# Local Descent - Stanford University Surrogate Models Surrogate Models A surrogate model of a function is an approximation of the function that is less costly to evaluate The surrogate model can then be used to help direct the search for the optimum of the real objective function 2

Fitting Surrogate Models Given a set of design points and function evaluations, Find the model parameters which minimize error This optimization problem is called regression 3

Fitting Surrogate Models Example: approximating with a quadratic function 4 Linear Models For -dimensional design space, has parameters and requires at least samples to fit unambiguously

A common simplification is to prepend 1 to x to get 5 Linear Models Fitting a linear model is called linear regression. Very common Solution can be found analytically If XX is invertible,

If X X is invertible, 6 Basis Functions More general surrogate models can be constructed as linear combinations of basis functions evaluated at the design point For linear models, the basis function is the design point

7 Basis Functions Any surrogate model represented as a linear combination of basis functions can be fit using regression 8

Basis Functions: Polynomials A simple 1-D polynomial model of degree has the form In 2-D, the basis function has the form 9 Basis Functions: Polynomials

Polynomial surrogate models are fit with linear regression, so in a sufficiently high-dimensional space, each polynomial model is always linear 10 Basis Functions: Sinusoidal Any continuous function over a finite domain can be represented using an infinite set of sinusoidal basis

functions If the function is univariate and integrable, it can be described using a Fourier series according to the summation 11 Basis Functions: Sinusoidal The formula for sinusoidal coefficients are

12 Basis Functions: Radial A radial function depends only on the distance of the input from some center point . Radial functions are convenient for describing local landscapes of complicated functions

When using radial functions as basis functions, it is common to use the evaluated design points as center points 13 Basis Functions: Radial 14

Basis Functions: Radial 15 Fitting Noisy Objective Functions Performing regression on noisy data can result in models that capture noise in addition to the underlying function Preference for smoothness can be encoded in the

regression problem by adding a regularization term to the objective function where is a smoothing parameter This results in an analytical solution of the form 16 Fitting Noisy Objective Functions

17 Model Selection After a model is fit to data, its quality still must be evaluated Data used to fit a model is called training data Models are compared based on generalization error which is the predictive error on data not in the training set

18 Model Selection One way to quantify generalization error is as the expected squared error of predictions Since this requires knowledge of the original function value at unknown points, it can be tempting to estimate generalization error using training error, which is the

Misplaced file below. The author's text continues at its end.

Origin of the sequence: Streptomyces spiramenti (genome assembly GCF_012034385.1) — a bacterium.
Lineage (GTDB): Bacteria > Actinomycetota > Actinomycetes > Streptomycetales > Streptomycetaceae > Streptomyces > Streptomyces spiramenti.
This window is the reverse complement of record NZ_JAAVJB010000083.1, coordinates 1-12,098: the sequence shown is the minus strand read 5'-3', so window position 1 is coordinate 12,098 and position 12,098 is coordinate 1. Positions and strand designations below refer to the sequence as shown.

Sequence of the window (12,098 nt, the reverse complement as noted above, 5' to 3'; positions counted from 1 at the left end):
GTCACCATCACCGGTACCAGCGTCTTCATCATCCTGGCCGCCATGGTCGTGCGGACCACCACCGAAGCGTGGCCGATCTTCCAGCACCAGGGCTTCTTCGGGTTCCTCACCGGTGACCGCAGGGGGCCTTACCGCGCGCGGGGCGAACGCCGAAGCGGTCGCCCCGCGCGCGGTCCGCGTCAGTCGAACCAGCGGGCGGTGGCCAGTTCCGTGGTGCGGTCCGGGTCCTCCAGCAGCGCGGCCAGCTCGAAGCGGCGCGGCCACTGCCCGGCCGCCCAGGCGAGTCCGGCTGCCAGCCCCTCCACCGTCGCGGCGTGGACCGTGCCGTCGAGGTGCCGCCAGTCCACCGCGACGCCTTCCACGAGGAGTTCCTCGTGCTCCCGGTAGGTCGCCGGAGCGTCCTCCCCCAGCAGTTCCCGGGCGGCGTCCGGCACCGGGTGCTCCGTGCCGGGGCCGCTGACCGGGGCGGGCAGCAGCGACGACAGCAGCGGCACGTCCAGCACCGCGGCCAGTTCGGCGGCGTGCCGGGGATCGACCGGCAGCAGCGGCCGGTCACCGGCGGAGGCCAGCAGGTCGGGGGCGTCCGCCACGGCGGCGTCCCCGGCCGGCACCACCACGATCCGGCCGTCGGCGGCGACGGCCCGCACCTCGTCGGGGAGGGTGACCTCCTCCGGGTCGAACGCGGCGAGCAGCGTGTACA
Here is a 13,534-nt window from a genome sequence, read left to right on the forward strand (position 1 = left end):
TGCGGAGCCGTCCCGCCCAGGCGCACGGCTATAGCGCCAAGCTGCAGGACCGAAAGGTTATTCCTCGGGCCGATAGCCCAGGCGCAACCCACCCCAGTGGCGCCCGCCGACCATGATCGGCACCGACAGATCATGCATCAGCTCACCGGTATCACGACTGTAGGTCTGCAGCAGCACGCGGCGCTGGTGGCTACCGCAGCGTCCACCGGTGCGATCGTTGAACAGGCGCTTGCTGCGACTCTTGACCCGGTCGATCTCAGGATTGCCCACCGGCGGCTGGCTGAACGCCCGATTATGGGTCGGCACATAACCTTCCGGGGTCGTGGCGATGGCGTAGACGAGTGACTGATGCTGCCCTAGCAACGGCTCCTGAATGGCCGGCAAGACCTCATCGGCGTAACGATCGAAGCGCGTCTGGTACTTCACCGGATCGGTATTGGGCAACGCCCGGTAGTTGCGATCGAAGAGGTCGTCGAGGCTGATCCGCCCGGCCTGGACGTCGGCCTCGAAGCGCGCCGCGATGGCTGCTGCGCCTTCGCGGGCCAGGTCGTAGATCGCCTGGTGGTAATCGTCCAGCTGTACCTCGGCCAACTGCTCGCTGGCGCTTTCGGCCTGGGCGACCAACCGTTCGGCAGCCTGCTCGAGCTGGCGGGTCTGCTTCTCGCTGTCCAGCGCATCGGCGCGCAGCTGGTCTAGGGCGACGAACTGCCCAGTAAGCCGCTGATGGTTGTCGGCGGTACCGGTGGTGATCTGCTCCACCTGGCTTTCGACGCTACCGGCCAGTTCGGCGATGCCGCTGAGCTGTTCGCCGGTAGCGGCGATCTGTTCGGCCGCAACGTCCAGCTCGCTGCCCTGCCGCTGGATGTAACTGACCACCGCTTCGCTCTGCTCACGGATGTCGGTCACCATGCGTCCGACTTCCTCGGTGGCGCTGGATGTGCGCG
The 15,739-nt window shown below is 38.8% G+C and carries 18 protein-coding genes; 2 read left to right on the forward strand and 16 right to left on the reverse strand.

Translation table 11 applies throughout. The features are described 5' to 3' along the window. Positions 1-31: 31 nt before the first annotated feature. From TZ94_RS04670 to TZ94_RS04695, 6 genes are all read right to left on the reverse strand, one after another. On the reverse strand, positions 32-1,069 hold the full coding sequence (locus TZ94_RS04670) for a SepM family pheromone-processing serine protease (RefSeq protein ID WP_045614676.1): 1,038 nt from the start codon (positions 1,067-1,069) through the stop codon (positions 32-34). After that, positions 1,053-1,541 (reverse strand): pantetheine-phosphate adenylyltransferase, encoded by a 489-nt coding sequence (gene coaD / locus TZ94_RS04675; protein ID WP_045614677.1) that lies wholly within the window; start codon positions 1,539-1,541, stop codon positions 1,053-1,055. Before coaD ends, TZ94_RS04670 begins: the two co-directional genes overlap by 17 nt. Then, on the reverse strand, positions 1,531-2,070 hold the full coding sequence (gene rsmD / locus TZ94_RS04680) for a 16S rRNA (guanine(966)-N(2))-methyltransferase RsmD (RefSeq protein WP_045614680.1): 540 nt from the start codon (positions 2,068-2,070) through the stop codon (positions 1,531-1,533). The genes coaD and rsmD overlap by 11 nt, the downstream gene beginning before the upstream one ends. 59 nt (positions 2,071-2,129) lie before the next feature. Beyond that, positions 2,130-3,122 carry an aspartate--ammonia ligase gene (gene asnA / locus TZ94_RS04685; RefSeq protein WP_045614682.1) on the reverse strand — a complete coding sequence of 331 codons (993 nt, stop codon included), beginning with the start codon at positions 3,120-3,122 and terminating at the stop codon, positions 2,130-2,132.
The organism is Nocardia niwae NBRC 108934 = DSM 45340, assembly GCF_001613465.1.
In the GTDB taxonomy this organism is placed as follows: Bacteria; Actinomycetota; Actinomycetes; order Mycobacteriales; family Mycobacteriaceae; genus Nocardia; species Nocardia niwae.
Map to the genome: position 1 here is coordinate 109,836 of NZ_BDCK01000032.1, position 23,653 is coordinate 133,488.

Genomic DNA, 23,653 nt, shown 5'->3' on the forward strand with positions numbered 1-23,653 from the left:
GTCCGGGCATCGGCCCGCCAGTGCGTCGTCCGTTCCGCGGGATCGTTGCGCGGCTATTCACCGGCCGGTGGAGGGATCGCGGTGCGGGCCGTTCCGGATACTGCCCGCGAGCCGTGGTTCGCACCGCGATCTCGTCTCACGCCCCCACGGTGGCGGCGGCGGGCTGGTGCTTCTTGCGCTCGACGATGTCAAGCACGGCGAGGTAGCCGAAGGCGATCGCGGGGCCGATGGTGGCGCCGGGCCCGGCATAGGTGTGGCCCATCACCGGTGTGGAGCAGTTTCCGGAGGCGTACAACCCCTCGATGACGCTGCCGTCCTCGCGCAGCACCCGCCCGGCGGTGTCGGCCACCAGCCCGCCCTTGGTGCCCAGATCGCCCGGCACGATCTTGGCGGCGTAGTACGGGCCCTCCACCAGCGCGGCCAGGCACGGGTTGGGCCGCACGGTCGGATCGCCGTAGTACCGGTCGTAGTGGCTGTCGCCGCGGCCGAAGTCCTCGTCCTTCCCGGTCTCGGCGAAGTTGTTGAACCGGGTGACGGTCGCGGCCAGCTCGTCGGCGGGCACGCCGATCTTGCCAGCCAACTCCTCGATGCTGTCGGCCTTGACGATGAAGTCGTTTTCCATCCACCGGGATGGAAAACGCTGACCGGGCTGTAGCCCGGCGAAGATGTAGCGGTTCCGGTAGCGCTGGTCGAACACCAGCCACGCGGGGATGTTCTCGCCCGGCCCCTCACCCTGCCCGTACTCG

mean squared error (MSE) of the model compared to the training data Models with low training error can still perform poorly outside of the regions containing training data 19 Model Selection: Holdout

The holdout method estimates generalization error by partitioning available data into a test set and a training set. Data from the test set is used to fit the model, and data from the training set is used to estimate generalization error. The model designer must decide how to partition the data into these two sets: If training set is too small, the model will be poor

If training set is too large, the generalization error estimate will be poor In random subsampling, the holdout method is applied 20 Model Selection: Holdout

21 Model Selection: Cross Validation Data can be more efficiently utilized for training and validation using -fold cross validation The original dataset is randomly partitioned into k subsets At the th iteration, the th partition is selected as the holdout set

The remaining partitions are used as the training set to generate a model and compute the th generalization error The values of are used to compute a mean and standard deviation 22 Model Selection: Cross Validation 23

Model Selection: Bootstrap The bootstrap method averages the generalization error by training on bootstrap samples evaluated on the entire training set Each bootstrap sample is generated by randomly selecting data points with replacement from a dataset of size , meaning some data points can be selected multiple times in the same bootstrap sample

24 Model Selection: Bootstrap To remove bias, the leave-one-out bootstrap estimate only computes generalization error using samples not included in a particular bootstrap sample This introduces a new bias since the test sets have different sizes, so the 0.632 bootstrap estimate

normalizes the result to remove this bias 25 Summary Surrogate models are function approximations that can be optimized instead of the true, potentially expensive objective function

Many surrogate models can be represented using a linear combination of basis functions Model selection involves a bias-variance tradeoff between models with low complexity that cannot capture important trends and models with high complexity that overfit to noise Generalization error can be estimated using techniques such as holdout, -fold cross validation, and the bootstrap 26